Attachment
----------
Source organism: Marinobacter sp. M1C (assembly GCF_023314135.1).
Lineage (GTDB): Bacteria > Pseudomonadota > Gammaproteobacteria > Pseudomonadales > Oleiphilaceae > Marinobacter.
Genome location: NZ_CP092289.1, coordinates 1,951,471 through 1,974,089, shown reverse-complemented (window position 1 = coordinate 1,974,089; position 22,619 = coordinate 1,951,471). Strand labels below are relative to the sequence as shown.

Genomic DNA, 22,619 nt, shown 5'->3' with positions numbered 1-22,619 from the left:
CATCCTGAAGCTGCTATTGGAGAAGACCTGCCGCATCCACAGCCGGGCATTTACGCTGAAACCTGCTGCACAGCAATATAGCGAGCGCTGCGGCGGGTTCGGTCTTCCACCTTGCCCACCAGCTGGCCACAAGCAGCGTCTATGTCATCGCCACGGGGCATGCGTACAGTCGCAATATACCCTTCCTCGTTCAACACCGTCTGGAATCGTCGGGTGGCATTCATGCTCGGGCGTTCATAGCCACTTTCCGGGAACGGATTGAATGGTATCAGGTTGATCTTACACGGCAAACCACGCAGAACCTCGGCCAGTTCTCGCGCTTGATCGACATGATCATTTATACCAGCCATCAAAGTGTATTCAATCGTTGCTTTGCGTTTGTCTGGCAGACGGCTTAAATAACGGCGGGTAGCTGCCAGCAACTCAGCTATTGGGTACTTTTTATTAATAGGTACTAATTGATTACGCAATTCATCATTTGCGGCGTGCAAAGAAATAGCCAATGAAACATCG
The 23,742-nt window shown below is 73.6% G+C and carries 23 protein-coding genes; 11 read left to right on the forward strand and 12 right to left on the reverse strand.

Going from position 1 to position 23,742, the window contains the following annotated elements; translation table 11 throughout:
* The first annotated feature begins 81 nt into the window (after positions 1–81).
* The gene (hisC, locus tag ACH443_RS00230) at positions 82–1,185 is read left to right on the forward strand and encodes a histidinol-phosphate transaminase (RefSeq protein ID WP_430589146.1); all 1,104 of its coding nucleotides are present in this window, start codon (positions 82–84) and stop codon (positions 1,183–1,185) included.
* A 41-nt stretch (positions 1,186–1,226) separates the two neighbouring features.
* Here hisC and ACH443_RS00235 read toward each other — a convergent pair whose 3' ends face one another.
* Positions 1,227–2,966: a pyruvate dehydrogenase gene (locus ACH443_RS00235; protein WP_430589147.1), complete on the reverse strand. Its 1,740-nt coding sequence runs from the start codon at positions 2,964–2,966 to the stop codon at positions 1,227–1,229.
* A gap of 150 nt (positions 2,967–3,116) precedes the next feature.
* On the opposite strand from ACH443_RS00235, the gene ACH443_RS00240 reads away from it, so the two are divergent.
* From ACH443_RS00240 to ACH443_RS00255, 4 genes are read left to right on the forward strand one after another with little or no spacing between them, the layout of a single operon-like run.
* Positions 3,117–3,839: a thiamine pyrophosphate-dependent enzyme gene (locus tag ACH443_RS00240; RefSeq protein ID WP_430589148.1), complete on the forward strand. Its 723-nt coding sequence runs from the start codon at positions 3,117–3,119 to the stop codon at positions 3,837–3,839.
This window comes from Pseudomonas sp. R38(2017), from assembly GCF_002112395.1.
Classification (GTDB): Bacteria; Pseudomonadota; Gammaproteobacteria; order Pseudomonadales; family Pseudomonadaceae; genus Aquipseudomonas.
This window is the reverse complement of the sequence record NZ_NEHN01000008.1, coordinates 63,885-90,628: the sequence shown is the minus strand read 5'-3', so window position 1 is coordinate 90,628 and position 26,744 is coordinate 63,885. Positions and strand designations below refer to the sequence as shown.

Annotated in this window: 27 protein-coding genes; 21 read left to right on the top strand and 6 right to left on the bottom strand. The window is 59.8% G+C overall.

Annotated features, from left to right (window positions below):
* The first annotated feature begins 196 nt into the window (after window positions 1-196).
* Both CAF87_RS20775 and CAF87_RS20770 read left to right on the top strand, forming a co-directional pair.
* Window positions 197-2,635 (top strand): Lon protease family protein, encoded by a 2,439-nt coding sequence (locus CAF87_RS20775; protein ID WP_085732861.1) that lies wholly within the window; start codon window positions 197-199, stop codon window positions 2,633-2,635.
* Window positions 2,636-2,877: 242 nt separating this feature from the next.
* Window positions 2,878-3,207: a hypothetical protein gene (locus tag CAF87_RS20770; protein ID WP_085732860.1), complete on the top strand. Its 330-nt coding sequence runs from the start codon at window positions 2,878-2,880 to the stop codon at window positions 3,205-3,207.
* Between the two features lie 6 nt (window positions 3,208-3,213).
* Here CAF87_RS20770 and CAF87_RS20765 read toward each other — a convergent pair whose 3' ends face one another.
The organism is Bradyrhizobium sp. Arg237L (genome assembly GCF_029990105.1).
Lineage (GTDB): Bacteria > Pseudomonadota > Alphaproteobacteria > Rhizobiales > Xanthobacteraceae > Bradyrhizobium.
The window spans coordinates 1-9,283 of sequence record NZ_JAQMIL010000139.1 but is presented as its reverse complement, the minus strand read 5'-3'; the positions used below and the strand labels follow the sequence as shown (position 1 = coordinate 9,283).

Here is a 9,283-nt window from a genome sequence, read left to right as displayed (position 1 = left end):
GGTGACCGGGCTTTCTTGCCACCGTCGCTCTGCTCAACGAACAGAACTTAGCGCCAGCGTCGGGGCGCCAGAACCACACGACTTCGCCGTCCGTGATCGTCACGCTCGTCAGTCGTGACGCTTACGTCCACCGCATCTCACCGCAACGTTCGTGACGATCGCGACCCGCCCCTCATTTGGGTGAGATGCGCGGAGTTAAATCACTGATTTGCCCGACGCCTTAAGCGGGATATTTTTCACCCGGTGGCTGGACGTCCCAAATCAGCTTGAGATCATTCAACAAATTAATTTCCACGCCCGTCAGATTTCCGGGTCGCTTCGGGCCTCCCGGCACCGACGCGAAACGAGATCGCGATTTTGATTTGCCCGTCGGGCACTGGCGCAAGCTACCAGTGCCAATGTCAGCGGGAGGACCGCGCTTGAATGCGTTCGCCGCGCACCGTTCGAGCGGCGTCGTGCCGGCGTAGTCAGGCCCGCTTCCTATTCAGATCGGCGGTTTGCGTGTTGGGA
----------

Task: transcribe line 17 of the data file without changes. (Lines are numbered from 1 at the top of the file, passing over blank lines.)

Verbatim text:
This window comes from Pseudomonas sp. R38(2017), from assembly GCF_002112395.1.